Silent Witnesses: Migration stories viewed through Synagogues Transformed, Rebuilt, or Left Behind

The story of Detroit is the inspiration for an artists project and exhibition on how synagogues, as community institutions, stand as witness to the social upheavals of our time. The exhibition will be held in the Metro Detroit area, during February and March.

With this project we continue to develop our innovative model of historically-engaged art installations in a hybrid space that is part art world, part public history activism, and part community art. Our projects are artist intiated, and artist organized.Migration is a leitmotif of American cities. Like many other urban areas, Detroit attracted in the early 20th century migrations, seeking better living conditions and job opportunities. Soon Detroit became the fourth largest city in the United States, and social tensions rose with the rapid pace of growth. Following World War II, the widespread suburban development caused population decline, which increased after the 1967 riots/rebellion. In recent years, Detroit is witnessing attempts to revitalize its center.

Detroit's story is the story of an American city. It is the story of people, and the legacies they left behind. It is the story of a changing American cityscape, the reinvention of spaces and places.

At the end of the 19th century, hundreds of thousands of Jewish immigrants from Eastern Europe came to the United States, fleeing pogroms and poverty. Many settled in Detroit, where they built synagogues that were not only places of worship, but also community centers in which these immigrants could come together.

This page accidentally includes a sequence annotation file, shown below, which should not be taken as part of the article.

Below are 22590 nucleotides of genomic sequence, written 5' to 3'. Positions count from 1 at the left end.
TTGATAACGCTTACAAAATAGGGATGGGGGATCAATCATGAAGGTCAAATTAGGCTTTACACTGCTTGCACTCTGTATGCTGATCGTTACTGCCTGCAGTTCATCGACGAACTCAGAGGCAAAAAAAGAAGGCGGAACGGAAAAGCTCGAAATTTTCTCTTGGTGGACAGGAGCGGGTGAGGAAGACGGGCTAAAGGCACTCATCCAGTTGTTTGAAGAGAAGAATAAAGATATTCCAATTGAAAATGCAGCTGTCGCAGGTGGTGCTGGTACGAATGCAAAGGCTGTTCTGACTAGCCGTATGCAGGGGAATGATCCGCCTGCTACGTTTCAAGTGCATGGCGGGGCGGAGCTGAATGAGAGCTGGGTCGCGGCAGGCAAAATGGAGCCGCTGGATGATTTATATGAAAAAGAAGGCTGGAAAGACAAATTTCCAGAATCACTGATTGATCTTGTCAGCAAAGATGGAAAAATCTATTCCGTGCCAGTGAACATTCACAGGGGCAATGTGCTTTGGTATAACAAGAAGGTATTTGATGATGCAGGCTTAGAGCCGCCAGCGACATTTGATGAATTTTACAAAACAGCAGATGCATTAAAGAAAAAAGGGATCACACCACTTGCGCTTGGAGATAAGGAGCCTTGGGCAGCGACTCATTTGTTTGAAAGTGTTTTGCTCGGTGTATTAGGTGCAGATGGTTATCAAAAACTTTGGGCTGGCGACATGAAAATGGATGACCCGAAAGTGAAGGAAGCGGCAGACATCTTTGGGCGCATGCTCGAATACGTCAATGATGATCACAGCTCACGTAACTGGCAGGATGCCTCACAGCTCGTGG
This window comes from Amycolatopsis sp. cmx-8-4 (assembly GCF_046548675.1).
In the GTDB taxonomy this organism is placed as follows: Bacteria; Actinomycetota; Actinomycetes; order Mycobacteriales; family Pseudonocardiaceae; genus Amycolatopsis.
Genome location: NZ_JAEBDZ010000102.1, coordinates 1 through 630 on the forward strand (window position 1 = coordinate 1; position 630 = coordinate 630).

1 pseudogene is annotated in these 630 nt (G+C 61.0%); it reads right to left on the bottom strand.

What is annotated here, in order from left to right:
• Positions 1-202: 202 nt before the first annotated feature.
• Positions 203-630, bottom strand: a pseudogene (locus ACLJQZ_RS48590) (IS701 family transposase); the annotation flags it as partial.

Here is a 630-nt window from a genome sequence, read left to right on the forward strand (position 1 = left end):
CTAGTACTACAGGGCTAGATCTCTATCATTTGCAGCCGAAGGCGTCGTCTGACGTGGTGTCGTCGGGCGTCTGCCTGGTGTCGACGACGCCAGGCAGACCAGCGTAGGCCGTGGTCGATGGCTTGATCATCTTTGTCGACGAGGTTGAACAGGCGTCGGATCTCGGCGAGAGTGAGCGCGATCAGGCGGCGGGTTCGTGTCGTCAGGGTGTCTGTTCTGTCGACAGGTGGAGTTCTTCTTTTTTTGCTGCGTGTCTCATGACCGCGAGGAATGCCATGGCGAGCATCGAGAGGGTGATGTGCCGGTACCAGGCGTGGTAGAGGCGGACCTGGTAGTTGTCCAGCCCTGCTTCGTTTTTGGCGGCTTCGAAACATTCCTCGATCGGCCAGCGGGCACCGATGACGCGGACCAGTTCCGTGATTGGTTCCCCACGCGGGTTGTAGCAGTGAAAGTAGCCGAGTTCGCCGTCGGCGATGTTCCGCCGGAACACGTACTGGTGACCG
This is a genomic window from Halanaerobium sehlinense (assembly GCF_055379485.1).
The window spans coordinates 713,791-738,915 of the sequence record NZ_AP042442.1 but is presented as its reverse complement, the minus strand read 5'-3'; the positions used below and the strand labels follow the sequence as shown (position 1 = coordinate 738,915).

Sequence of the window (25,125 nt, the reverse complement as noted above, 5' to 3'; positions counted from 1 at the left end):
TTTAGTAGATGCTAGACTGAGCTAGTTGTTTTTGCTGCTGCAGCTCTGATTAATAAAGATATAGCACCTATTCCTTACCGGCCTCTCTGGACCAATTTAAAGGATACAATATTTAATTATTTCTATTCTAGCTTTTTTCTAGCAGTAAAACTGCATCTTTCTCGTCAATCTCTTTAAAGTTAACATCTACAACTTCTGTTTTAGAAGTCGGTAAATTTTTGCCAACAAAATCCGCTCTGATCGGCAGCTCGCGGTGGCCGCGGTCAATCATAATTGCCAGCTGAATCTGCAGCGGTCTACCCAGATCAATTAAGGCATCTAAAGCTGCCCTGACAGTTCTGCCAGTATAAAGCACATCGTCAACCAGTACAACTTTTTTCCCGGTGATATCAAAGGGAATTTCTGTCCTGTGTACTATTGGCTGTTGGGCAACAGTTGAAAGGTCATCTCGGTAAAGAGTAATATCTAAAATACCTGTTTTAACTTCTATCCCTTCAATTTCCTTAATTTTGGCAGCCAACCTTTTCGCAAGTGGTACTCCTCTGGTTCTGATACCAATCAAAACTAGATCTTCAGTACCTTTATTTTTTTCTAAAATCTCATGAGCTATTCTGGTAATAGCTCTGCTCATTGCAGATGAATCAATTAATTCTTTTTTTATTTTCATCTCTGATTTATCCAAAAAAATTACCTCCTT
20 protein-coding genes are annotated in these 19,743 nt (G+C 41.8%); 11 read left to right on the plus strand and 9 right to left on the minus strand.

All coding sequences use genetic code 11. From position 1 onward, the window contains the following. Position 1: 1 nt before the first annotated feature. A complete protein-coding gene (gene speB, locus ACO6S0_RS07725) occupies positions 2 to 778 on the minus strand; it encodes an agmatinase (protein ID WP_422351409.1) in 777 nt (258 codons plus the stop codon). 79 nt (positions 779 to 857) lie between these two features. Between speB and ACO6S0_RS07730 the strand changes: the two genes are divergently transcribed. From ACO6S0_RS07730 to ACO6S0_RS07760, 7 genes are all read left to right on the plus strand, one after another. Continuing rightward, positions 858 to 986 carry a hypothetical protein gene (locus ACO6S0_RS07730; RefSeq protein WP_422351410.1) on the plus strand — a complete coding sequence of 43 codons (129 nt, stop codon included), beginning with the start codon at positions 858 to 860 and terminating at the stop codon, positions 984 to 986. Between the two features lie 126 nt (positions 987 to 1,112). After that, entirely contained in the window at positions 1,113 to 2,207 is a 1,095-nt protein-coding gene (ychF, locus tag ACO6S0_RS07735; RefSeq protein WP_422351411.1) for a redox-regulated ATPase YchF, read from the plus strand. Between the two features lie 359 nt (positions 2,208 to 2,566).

Downtown Synagogue, Detroit, photograph by Julian Voloj

With the Americanization came a new migration. The second and third generation left the immigrant neighborhoods in search for better economic opportunities and living conditions, leaving their physical structures, the synagogues, behind.

At the same time, two million African Americans migrated from the Southern United States to the Midwest, Northeast and West, fleeing prejudice, and poverty. In many cases, they settled in former Jewish neighborhoods, and many of the synagogues, created by the migrant generation before them, were reinvented as Baptist churches, or community centers.

Links to Resources for more Background Information